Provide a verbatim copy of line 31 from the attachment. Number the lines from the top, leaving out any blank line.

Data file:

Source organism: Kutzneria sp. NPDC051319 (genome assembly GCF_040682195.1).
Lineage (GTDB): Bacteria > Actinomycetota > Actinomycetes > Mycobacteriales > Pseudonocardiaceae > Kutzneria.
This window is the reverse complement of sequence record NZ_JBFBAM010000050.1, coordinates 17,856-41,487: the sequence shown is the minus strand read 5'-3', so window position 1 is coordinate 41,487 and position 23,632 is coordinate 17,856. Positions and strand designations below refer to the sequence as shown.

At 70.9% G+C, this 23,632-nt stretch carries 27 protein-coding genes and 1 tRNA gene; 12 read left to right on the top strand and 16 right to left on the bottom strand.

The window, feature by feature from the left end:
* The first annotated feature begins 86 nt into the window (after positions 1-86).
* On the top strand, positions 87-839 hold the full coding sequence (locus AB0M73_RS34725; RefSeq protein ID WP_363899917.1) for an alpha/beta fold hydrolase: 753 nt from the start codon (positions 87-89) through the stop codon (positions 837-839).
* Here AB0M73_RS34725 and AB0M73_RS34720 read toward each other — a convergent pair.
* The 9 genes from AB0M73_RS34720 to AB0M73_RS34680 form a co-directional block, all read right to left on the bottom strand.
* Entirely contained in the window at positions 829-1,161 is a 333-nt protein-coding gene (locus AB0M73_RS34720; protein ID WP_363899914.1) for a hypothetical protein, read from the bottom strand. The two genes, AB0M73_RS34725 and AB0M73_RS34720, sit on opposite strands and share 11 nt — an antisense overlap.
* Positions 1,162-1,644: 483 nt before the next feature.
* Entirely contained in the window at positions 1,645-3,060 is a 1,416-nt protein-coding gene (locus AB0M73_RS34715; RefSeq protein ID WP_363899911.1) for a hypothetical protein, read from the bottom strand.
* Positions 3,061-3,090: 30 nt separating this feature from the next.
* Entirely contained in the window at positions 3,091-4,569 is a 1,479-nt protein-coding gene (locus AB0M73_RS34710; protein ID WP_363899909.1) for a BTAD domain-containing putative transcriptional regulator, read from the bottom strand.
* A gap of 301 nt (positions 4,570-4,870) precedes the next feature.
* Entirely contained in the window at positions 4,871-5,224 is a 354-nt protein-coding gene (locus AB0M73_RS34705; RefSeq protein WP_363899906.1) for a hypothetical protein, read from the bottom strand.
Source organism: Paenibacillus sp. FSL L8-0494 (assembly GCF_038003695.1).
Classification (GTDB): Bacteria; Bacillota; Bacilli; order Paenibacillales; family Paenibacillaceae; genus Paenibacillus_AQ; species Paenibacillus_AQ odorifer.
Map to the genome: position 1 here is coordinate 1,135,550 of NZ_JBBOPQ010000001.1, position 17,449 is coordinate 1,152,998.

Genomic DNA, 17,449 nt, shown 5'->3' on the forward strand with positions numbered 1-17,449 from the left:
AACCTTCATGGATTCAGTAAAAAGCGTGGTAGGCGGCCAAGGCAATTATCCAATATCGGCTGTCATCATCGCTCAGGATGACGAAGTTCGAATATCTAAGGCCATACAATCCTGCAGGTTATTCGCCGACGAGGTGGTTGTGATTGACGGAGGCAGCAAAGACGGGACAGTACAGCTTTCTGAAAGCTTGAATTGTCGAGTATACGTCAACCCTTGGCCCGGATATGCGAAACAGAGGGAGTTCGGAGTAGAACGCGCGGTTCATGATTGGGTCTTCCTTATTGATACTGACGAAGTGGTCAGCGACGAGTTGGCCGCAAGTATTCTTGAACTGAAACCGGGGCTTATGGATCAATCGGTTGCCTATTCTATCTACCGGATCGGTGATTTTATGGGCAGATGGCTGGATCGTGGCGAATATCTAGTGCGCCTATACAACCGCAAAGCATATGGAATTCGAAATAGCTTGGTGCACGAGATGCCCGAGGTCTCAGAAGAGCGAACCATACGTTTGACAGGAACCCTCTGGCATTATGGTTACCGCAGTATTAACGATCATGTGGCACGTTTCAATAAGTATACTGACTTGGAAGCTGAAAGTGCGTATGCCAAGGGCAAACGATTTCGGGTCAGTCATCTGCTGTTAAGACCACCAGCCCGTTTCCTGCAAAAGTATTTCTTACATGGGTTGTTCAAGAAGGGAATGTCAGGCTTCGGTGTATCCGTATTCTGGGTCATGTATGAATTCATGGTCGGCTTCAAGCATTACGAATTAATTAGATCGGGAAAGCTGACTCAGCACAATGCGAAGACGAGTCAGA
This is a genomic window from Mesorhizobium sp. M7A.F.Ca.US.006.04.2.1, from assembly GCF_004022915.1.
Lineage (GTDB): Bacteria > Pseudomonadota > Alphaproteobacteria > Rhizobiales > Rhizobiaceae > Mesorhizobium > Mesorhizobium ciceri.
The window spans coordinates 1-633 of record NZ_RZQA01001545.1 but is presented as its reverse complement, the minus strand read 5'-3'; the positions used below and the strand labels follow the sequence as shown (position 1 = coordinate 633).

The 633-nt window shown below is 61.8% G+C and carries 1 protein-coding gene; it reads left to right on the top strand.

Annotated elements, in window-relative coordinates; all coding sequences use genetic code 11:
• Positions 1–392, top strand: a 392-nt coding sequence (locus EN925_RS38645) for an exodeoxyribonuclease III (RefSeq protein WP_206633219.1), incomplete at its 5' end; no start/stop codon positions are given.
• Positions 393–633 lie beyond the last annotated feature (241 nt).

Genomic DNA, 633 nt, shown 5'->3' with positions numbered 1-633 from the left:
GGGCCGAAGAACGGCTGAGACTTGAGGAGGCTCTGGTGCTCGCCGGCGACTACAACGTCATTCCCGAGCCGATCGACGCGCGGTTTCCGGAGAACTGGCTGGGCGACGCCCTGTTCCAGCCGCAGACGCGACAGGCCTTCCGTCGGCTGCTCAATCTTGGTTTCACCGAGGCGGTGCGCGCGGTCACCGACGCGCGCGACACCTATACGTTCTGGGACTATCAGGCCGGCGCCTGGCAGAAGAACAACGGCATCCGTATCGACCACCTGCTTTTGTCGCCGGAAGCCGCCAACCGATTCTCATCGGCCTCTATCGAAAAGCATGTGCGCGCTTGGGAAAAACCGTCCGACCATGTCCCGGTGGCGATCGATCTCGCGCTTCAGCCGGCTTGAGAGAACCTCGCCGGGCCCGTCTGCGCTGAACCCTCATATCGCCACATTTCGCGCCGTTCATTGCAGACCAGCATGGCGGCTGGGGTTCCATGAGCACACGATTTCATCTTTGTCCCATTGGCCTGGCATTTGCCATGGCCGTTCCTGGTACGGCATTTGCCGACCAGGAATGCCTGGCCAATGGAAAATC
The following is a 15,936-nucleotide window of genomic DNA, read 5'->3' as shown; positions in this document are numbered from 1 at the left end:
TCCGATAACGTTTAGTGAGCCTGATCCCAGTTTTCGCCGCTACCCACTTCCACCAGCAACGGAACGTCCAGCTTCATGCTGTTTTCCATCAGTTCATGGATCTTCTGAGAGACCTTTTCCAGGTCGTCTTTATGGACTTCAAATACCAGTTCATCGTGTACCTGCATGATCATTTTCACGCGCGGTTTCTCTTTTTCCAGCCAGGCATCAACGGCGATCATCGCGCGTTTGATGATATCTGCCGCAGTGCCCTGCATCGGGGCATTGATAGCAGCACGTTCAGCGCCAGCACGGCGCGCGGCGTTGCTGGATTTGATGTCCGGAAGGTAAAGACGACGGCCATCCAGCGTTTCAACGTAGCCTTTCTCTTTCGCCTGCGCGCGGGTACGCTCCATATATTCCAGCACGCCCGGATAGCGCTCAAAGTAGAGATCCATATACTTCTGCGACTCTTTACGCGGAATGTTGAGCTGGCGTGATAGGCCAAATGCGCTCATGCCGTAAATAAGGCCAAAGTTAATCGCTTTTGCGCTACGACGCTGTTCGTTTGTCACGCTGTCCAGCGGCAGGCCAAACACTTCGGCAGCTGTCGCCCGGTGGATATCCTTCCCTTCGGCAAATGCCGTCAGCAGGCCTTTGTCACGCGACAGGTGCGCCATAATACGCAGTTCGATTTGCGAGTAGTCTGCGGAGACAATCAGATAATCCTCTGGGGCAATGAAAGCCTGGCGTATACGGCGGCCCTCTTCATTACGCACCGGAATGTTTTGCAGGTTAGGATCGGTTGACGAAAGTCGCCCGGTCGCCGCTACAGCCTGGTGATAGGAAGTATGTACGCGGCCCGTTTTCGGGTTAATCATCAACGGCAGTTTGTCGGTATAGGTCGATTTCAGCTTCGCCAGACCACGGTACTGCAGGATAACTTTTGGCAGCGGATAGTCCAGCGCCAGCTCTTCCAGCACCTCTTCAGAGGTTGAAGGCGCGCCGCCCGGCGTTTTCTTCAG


The following is a 15,936-nucleotide window of genomic DNA, read 5'->3' as shown; positions in this document are numbered from 1 at the left end: